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Phytochem Anal. 2013 Nov-Dec;24(6):550-5. doi: 10.1002/pca.2431. Epub 2013 Apr 17.

A novel approach in herbal quality control using hyperspectral imaging: discriminating between Sceletium tortuosum and Sceletium crassicaule.

Author information

1
Department of Chemistry, Tshwane University of Technology, Private Bag X680, Pretoria, 0001, South Africa.

Abstract

INTRODUCTION:

Sceletium tortuosum is the most sought after species of the genus Sceletium and is commonly included in commercial products for the treatment of psychiatric conditions and neurodegenerative diseases. However, this species exhibits several morphological and phytochemical similarities to S. crassicaule.

OBJECTIVES:

The aim of this investigation was to use ultrahigh-performance liquid chromatography (UPLC) and hyperspectral imaging, in combination with chemometrics, to distinguish between S. tortuosum and S. crassicaule, and to accurately predict the identity of specimens of both species.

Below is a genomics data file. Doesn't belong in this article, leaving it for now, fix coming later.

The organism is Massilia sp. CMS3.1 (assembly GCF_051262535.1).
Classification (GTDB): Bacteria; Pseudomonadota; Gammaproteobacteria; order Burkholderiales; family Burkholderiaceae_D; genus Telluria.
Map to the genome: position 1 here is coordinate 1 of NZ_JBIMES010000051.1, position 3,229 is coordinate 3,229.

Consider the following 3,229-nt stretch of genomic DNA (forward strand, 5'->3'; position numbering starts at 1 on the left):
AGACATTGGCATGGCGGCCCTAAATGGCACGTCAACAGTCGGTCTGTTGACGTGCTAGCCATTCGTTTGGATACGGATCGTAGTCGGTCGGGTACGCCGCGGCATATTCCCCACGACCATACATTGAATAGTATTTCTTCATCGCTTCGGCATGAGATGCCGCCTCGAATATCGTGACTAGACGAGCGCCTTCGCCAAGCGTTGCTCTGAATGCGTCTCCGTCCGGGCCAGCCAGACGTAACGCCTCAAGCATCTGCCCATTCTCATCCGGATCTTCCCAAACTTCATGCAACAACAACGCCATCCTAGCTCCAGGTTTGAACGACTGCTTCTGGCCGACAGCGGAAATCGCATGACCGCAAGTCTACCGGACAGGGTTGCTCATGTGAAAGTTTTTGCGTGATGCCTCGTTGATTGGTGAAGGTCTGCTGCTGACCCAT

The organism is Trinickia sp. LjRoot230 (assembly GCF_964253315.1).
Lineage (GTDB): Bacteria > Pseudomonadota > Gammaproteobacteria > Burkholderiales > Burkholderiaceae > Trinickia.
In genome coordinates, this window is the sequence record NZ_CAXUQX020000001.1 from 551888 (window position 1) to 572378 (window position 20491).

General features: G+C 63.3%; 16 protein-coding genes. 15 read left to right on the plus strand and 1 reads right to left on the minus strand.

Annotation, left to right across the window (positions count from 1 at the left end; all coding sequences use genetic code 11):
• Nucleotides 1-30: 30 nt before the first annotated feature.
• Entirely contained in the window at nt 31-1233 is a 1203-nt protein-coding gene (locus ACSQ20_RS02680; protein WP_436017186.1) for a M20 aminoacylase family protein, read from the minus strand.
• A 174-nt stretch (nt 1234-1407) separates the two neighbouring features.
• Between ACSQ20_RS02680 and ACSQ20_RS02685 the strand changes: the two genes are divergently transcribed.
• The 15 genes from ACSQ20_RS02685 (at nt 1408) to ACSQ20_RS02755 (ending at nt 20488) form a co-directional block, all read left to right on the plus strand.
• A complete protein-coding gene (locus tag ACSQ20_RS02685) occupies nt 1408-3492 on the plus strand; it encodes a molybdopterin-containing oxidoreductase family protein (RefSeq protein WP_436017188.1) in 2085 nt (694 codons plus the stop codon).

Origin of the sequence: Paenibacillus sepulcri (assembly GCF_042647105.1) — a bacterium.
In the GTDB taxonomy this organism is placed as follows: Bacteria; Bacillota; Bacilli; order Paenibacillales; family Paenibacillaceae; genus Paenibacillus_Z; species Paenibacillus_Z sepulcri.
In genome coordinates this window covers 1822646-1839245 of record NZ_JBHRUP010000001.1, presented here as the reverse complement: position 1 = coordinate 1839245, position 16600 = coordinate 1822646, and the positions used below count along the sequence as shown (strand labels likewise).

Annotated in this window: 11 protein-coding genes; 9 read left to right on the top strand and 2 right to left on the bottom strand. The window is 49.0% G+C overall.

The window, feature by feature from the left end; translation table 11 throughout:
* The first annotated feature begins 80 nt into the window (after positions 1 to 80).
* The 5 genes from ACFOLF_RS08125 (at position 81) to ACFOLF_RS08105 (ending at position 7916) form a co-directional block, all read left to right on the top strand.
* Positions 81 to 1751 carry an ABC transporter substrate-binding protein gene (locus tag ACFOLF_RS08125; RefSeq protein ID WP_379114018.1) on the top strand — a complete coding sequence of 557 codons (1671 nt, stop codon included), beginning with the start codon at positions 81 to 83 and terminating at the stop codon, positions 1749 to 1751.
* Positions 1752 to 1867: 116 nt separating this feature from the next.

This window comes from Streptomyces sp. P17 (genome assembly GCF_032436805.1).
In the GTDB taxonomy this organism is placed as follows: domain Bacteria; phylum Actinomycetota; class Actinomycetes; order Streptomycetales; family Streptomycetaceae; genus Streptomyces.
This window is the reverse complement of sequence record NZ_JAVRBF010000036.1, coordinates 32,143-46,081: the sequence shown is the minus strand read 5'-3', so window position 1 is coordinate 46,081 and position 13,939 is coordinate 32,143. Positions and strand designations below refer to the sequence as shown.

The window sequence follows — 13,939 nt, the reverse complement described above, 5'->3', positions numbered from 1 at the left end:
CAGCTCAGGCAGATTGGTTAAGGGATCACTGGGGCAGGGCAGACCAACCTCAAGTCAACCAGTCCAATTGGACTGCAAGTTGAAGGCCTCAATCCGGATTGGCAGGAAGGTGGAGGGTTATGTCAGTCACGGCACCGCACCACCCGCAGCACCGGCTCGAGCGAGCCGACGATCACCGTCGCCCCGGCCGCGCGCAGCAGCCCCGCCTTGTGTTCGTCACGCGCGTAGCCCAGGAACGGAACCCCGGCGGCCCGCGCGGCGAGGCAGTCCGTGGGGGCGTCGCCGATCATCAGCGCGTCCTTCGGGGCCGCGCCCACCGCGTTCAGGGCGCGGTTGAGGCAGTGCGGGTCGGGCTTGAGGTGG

METHODS:

Chromatographic profiles of S. tortuosum and S. crassicaule specimens were obtained using UPLC with photodiode array detection. A SisuChema near infrared hyperspectral imaging camera was used for acquiring images of the specimens and the data was processed using chemometric computations.

RESULTS:

Chromatographic data for the specimens revealed that both species produce the psychoactive alkaloids that are used as quality control biomarkers. Principal component analysis of the hyperspectral image of reference specimens for the two species yielded two distinct clusters, the one representing S. tortuosum and the other representing S. crassicaule. A partial least squares discriminant analysis model correctly predicted the identity of an external dataset consisting of S. tortuosum or S. crassicaule samples with high accuracy (>94%).

CONCLUSIONS:

A combination of hyperspectral imaging and chemometrics offers several advantages over conventional chromatographic profiling when used to distinguish S. tortuosum from S. crassicaule. In addition, the constructed chemometric model can reliably predict the identity of samples of both species from an external dataset.

KEYWORDS:

Chemometrics; PCA; PLS-DA; Sceletium crassicaule; Sceletium tortuosum; hyperspectral imaging

PMID:
23592330
DOI:
10.1002/pca.2431
[Indexed for MEDLINE]

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